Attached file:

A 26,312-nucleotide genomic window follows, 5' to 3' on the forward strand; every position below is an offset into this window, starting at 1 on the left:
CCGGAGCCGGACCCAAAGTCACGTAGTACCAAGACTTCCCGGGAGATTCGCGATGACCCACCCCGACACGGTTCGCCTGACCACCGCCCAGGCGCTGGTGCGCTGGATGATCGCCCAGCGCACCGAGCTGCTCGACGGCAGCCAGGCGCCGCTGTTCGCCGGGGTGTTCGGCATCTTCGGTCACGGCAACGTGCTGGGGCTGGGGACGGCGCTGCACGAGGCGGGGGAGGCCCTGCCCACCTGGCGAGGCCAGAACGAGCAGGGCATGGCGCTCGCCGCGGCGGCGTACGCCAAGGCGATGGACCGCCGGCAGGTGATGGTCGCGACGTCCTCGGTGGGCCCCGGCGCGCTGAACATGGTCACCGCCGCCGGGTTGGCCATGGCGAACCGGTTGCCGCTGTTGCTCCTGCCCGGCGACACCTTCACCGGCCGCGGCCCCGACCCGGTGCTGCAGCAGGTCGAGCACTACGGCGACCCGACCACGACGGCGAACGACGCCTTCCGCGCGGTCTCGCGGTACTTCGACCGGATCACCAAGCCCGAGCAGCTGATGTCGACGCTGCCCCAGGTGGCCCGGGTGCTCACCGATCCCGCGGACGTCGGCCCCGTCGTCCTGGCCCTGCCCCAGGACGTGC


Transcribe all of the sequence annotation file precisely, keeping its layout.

A 26,312-nucleotide genomic window follows, 5' to 3' on the forward strand; every position below is an offset into this window, starting at 1 on the left:
CCGGAGCCGGACCCAAAGTCACGTAGTACCAAGACTTCCCGGGAGATTCGCGATGACCCACCCCGACACGGTTCGCCTGACCACCGCCCAGGCGCTGGTGCGCTGGATGATCGCCCAGCGCACCGAGCTGCTCGACGGCAGCCAGGCGCCGCTGTTCGCCGGGGTGTTCGGCATCTTCGGTCACGGCAACGTGCTGGGGCTGGGGACGGCGCTGCACGAGGCGGGGGAGGCCCTGCCCACCTGGCGAGGCCAGAACGAGCAGGGCATGGCGCTCGCCGCGGCGGCGTACGCCAAGGCGATGGACCGCCGGCAGGTGATGGTCGCGACGTCCTCGGTGGGCCCCGGCGCGCTGAACATGGTCACCGCCGCCGGGTTGGCCATGGCGAACCGGTTGCCGCTGTTGCTCCTGCCCGGCGACACCTTCACCGGCCGCGGCCCCGACCCGGTGCTGCAGCAGGTCGAGCACTACGGCGACCCGACCACGACGGCGAACGACGCCTTCCGCGCGGTCTCGCGGTACTTCGACCGGATCACCAAGCCCGAGCAGCTGATGTCGACGCTGCCCCAGGTGGCCCGGGTGCTCACCGATCCCGCGGACGTCGGCCCCGTCGTCCTGGCCCTGCCCCAGGACGTGC